MINNEAPOLIS (AP) — Games have already been played for a week all across the majors.

The Minnesota Twins, after averaging 97 losses over the past three seasons, could be in for another tough year.

Target Field is no longer a novelty, with the gates set to open for a fifth season. Twins manager Ron Gardenhire already secured his 1,000th career victory, crossing another potential item of intrigue off the list with a win at Cleveland on Saturday.

Don’t discount the draw of opening day, though. That first pitch at the home ballpark is always special, a rite of spring enhanced by the weather to match it.

The forecast for Monday in Minneapolis is a high of 57 degrees, a downright tropical temperature for Twins fans coming off a historically cold winter and a 10-inch dump of snow on Target Field over Thursday and Friday.

“In front of our fans at home is always the coolest, when you stand out on that line,” Gardenhire said.

Particularly for a player such as backup first baseman and designated hitter Chris Colabello, who will experience his first home opener on Monday when the Twins host Oakland. The 30-year-old Colabello made his major league debut last May.

“Seeing him introduced in the starting lineup, that’s pretty cool. That’s a good moment,” Gardenhire said.

Colabello will surely soak it in as much as anyone.

“I think any day on a big league field is pretty awesome. I’m just trying to take every day in stride and appreciate every moment,” he said.

The Twins, who will send right-hander Kevin Correia to the mound to face Athletics lefty Scott Kazmir, have been overeager to settle in after six weeks of spring training in Florida and another seven days on the road to start the season.

“Seems like we’ve been gone a long, long time. It will be refreshing to get home, get in front of our fans, in our ballpark. That’s going to be kind of cool,” Gardenhire said.

As of Sunday, the Twins had sold about 36,000 tickets for the game, more than 3,000 under official capacity, but the promising forecast raised the potential for strong walk-up sales to reach the sellout.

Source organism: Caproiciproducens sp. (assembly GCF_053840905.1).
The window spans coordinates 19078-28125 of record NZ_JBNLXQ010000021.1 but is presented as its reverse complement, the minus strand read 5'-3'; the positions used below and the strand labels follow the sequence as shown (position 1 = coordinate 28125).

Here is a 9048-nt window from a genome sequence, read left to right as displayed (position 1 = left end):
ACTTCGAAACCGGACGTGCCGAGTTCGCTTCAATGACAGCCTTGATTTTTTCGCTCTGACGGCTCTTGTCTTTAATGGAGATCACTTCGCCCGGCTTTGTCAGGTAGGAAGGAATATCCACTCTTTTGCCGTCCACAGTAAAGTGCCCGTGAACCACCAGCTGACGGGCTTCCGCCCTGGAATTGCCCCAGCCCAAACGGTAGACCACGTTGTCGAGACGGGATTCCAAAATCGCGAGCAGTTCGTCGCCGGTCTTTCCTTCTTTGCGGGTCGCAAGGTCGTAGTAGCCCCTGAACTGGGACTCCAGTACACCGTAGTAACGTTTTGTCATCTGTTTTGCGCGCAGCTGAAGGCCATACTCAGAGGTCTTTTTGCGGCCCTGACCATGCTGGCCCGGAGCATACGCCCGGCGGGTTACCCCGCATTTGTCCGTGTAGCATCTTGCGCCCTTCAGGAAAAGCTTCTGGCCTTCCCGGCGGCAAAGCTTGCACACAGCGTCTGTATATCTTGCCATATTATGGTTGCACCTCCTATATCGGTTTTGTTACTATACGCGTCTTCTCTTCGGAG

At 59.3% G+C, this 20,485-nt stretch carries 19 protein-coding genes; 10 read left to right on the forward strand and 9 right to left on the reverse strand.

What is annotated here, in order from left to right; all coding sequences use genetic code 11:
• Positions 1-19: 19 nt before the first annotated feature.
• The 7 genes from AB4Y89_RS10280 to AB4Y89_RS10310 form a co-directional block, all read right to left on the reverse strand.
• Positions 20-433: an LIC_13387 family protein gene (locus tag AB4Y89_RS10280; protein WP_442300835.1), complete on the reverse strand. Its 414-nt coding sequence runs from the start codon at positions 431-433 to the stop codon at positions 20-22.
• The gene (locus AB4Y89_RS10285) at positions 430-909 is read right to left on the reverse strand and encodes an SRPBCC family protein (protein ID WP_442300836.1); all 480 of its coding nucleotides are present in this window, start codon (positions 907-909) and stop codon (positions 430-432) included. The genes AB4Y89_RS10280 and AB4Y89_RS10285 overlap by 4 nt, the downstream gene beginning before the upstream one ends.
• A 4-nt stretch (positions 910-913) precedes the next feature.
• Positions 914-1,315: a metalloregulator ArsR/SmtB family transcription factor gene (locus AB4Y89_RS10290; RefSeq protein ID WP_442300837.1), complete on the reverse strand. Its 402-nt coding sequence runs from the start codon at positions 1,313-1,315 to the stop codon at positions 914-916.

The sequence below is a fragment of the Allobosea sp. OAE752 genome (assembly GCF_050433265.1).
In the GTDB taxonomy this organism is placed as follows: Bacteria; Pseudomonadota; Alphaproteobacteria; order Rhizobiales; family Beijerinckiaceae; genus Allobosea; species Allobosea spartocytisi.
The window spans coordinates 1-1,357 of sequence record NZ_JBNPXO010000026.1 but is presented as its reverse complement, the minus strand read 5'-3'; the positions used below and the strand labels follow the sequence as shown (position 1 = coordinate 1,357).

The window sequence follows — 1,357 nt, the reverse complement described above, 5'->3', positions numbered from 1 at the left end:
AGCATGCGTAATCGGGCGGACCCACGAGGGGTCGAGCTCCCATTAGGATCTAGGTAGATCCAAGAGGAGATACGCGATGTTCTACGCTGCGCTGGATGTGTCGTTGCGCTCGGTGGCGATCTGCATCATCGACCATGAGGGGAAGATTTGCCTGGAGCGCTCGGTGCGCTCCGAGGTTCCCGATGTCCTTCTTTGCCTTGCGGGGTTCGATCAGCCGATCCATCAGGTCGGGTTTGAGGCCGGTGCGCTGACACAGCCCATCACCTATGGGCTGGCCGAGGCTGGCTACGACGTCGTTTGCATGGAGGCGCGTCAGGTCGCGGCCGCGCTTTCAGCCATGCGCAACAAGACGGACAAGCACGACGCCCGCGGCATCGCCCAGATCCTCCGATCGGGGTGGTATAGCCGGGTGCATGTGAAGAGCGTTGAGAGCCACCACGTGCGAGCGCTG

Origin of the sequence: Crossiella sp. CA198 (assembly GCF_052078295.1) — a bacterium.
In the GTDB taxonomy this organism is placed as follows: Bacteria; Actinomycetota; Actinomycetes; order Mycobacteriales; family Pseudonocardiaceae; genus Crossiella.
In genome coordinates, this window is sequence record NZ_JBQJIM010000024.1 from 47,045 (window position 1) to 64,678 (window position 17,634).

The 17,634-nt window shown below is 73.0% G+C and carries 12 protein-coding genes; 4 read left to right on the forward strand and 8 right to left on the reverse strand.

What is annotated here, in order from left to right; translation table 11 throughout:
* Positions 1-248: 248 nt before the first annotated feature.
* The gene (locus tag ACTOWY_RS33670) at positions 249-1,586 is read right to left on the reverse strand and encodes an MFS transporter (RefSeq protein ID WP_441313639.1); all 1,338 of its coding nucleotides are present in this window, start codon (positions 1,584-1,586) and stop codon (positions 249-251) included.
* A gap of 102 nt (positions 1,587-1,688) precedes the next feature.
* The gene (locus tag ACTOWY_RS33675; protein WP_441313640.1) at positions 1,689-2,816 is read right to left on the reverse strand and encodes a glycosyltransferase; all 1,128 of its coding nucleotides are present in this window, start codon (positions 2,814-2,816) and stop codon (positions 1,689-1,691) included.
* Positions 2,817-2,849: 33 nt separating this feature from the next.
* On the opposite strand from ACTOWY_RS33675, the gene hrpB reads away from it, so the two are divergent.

This is why opening on the road was welcomed. The weather was wintry last week, and sitting outside to watch a game would’ve been a lot less desirable for most fans.

“That extra week is appreciated by everybody. I’m not sure we can count on that every year. We’ve opened on the road for four of the first five years at Target Field and I’ll probably take that percentage if we can maintain that going forward,” Twins President Dave St. Peter said.

The team has a standing request with Major League Baseball to start on the road, but so do most teams in the north.

Oakland’s Coliseum is one of the last remaining venues in baseball that is not either one of the charmed classics or part of the modern building boom of the past 20-plus years, and the team has been pushing for a new place to play.

Last summer, the dated stadium even suffered a sewage backup and bottom-floor flooding caused by a clogged pipe.

The Athletics haven’t let that bother them. They won at least 50 games at home in each of the past two seasons. Here, in Minnesota, they’ll have another look at one of the game’s newest facilities.

“Minnesota’s one of my favorite parks to play in, so it will be nice,” third baseman Josh Donaldson said.

Reliever Dan Otero was looking forward to the trip, too.

“Any time you’re in a city for their opening series, it’s unique,” he said. “The fans come out, and the atmosphere is always different. It’s cool to open up somebody’s stadium for the season. I’m sure they have high aspirations for the season like everybody else.”